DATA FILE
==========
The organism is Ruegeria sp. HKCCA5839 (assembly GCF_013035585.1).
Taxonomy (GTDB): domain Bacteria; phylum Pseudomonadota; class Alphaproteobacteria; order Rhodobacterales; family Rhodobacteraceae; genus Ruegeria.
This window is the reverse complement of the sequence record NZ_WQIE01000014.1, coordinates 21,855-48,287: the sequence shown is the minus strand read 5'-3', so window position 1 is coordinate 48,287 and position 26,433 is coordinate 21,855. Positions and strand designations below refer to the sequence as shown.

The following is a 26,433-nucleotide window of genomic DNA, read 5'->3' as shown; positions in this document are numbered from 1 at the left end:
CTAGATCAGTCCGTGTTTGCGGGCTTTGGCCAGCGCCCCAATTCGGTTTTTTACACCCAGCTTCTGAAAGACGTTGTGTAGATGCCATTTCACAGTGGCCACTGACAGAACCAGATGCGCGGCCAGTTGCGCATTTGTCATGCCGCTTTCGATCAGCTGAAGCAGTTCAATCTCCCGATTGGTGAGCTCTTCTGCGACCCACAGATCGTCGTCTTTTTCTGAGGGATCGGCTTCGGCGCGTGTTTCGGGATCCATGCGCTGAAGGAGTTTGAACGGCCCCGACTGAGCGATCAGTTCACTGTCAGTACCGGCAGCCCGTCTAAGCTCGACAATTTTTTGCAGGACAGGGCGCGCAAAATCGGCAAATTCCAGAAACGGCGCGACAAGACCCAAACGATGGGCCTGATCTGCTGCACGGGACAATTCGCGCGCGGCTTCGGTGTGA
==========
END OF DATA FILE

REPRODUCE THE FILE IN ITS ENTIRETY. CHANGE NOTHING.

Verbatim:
The organism is Ruegeria sp. HKCCA5839 (assembly GCF_013035585.1).
Taxonomy (GTDB): domain Bacteria; phylum Pseudomonadota; class Alphaproteobacteria; order Rhodobacterales; family Rhodobacteraceae; genus Ruegeria.
This window is the reverse complement of the sequence record NZ_WQIE01000014.1, coordinates 21,855-48,287: the sequence shown is the minus strand read 5'-3', so window position 1 is coordinate 48,287 and position 26,433 is coordinate 21,855. Positions and strand designations below refer to the sequence as shown.

The following is a 26,433-nucleotide window of genomic DNA, read 5'->3' as shown; positions in this document are numbered from 1 at the left end:
CTAGATCAGTCCGTGTTTGCGGGCTTTGGCCAGCGCCCCAATTCGGTTTTTTACACCCAGCTTCTGAAAGACGTTGTGTAGATGCCATTTCACAGTGGCCACTGACAGAACCAGATGCGCGGCCAGTTGCGCATTTGTCATGCCGCTTTCGATCAGCTGAAGCAGTTCAATCTCCCGATTGGTGAGCTCTTCTGCGACCCACAGATCGTCGTCTTTTTCTGAGGGATCGGCTTCGGCGCGTGTTTCGGGATCCATGCGCTGAAGGAGTTTGAACGGCCCCGACTGAGCGATCAGTTCACTGTCAGTACCGGCAGCCCGTCTAAGCTCGACAATTTTTTGCAGGACAGGGCGCGCAAAATCGGCAAATTCCAGAAACGGCGCGACAAGACCCAAACGATGGGCCTGATCTGCTGCACGGGACAATTCGCGCGCGGCTTCGGTGTGA